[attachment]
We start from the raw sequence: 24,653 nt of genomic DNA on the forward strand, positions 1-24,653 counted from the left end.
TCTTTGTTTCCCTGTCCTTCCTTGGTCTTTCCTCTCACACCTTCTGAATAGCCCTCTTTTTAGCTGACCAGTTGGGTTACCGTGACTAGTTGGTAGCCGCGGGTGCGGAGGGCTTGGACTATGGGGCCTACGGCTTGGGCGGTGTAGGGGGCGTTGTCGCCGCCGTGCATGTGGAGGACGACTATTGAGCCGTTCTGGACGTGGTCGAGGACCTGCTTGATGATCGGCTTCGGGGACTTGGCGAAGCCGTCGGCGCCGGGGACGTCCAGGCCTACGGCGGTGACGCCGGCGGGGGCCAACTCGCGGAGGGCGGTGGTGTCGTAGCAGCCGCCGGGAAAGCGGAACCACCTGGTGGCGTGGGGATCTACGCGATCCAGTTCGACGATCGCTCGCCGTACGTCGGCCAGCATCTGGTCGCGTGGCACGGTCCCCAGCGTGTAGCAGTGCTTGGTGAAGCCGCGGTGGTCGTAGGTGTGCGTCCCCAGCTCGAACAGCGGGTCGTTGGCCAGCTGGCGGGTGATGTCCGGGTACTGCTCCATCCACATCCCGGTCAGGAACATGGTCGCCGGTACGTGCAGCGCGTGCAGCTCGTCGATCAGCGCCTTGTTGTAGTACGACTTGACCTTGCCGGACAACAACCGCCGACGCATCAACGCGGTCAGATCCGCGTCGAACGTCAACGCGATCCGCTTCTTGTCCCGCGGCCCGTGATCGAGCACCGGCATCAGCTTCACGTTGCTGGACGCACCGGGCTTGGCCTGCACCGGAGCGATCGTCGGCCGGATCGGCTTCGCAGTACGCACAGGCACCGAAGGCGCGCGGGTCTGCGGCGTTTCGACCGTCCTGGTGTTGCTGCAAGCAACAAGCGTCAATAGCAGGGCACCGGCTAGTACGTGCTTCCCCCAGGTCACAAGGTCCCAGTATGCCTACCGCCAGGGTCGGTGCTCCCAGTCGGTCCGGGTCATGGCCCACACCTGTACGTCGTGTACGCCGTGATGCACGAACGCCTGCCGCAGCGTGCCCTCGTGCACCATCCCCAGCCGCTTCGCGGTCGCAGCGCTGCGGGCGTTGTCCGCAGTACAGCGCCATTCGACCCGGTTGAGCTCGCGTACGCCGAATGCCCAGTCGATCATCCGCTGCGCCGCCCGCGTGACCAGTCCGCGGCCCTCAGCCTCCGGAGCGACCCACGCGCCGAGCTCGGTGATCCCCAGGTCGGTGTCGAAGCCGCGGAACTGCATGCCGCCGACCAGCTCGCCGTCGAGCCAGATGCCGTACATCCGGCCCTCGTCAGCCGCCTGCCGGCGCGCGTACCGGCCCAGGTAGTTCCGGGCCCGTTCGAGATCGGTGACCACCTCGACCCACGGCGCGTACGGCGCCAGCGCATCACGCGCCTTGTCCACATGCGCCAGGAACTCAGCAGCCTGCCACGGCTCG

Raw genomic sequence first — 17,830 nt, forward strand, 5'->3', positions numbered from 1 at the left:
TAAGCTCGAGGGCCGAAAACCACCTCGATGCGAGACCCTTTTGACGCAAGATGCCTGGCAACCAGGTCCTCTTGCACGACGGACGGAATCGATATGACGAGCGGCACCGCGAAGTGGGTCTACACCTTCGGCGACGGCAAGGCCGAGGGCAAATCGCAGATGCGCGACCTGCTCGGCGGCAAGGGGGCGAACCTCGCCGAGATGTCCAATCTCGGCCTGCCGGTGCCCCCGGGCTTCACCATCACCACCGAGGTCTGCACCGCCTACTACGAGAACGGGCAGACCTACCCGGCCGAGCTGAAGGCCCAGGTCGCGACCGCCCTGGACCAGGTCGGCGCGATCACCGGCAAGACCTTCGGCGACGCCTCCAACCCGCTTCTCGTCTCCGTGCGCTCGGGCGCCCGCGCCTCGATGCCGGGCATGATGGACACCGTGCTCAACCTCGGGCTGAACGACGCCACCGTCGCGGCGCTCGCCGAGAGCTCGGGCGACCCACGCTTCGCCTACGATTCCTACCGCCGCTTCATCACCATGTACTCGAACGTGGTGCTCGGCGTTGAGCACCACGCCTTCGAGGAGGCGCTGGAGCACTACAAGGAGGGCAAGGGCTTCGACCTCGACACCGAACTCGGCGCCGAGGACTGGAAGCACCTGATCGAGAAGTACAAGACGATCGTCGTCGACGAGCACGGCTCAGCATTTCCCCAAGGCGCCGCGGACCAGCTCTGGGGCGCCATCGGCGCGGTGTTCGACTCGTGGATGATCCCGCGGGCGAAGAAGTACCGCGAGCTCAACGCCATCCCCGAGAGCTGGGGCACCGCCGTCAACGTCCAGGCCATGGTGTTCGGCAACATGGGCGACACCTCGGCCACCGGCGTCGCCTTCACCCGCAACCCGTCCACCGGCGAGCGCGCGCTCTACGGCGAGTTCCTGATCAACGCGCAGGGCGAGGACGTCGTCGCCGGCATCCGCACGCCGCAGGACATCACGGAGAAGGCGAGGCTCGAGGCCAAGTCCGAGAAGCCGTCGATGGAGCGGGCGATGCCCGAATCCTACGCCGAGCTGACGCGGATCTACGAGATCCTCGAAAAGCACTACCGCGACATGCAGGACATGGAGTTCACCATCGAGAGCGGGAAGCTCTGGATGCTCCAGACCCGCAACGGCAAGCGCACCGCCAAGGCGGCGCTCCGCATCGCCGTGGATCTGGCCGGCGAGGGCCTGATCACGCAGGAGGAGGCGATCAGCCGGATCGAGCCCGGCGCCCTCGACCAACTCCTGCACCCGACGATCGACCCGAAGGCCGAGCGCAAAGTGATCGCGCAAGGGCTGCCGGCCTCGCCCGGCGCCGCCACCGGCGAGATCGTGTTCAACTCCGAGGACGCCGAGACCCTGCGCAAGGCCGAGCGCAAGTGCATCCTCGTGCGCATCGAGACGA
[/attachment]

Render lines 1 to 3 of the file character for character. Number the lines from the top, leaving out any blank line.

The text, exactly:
We start from the raw sequence: 24,653 nt of genomic DNA on the forward strand, positions 1-24,653 counted from the left end.
TCTTTGTTTCCCTGTCCTTCCTTGGTCTTTCCTCTCACACCTTCTGAATAGCCCTCTTTTTAGCTGACCAGTTGGGTTACCGTGACTAGTTGGTAGCCGCGGGTGCGGAGGGCTTGGACTATGGGGCCTACGGCTTGGGCGGTGTAGGGGGCGTTGTCGCCGCCGTGCATGTGGAGGACGACTATTGAGCCGTTCTGGACGTGGTCGAGGACCTGCTTGATGATCGGCTTCGGGGACTTGGCGAAGCCGTCGGCGCCGGGGACGTCCAGGCCTACGGCGGTGACGCCGGCGGGGGCCAACTCGCGGAGGGCGGTGGTGTCGTAGCAGCCGCCGGGAAAGCGGAACCACCTGGTGGCGTGGGGATCTACGCGATCCAGTTCGACGATCGCTCGCCGTACGTCGGCCAGCATCTGGTCGCGTGGCACGGTCCCCAGCGTGTAGCAGTGCTTGGTGAAGCCGCGGTGGTCGTAGGTGTGCGTCCCCAGCTCGAACAGCGGGTCGTTGGCCAGCTGGCGGGTGATGTCCGGGTACTGCTCCATCCACATCCCGGTCAGGAACATGGTCGCCGGTACGTGCAGCGCGTGCAGCTCGTCGATCAGCGCCTTGTTGTAGTACGACTTGACCTTGCCGGACAACAACCGCCGACGCATCAACGCGGTCAGATCCGCGTCGAACGTCAACGCGATCCGCTTCTTGTCCCGCGGCCCGTGATCGAGCACCGGCATCAGCTTCACGTTGCTGGACGCACCGGGCTTGGCCTGCACCGGAGCGATCGTCGGCCGGATCGGCTTCGCAGTACGCACAGGCACCGAAGGCGCGCGGGTCTGCGGCGTTTCGACCGTCCTGGTGTTGCTGCAAGCAACAAGCGTCAATAGCAGGGCACCGGCTAGTACGTGCTTCCCCCAGGTCACAAGGTCCCAGTATGCCTACCGCCAGGGTCGGTGCTCCCAGTCGGTCCGGGTCATGGCCCACACCTGTACGTCGTGTACGCCGTGATGCACGAACGCCTGCCGCAGCGTGCCCTCGTGCACCATCCCCAGCCGCTTCGCGGTCGCAGCGCTGCGGGCGTTGTCCGCAGTACAGCGCCATTCGACCCGGTTGAGCTCGCGTACGCCGAATGCCCAGTCGATCATCCGCTGCGCCGCCCGCGTGACCAGTCCGCGGCCCTCAGCCTCCGGAGCGACCCACGCGCCGAGCTCGGTGATCCCCAGGTCGGTGTCGAAGCCGCGGAACTGCATGCCGCCGACCAGCTCGCCGTCGAGCCAGATGCCGTACATCCGGCCCTCGTCAGCCGCCTGCCGGCGCGCGTACCGGCCCAGGTAGTTCCGGGCCCGTTCGAGATCGGTGACCACCTCGACCCACGGCGCGTACGGCGCCAGCGCATCACGCGCCTTGTCCACATGCGCCAGGAACTCAGCAGCCTGCCACGGCTCG

Raw genomic sequence first — 17,830 nt, forward strand, 5'->3', positions numbered from 1 at the left: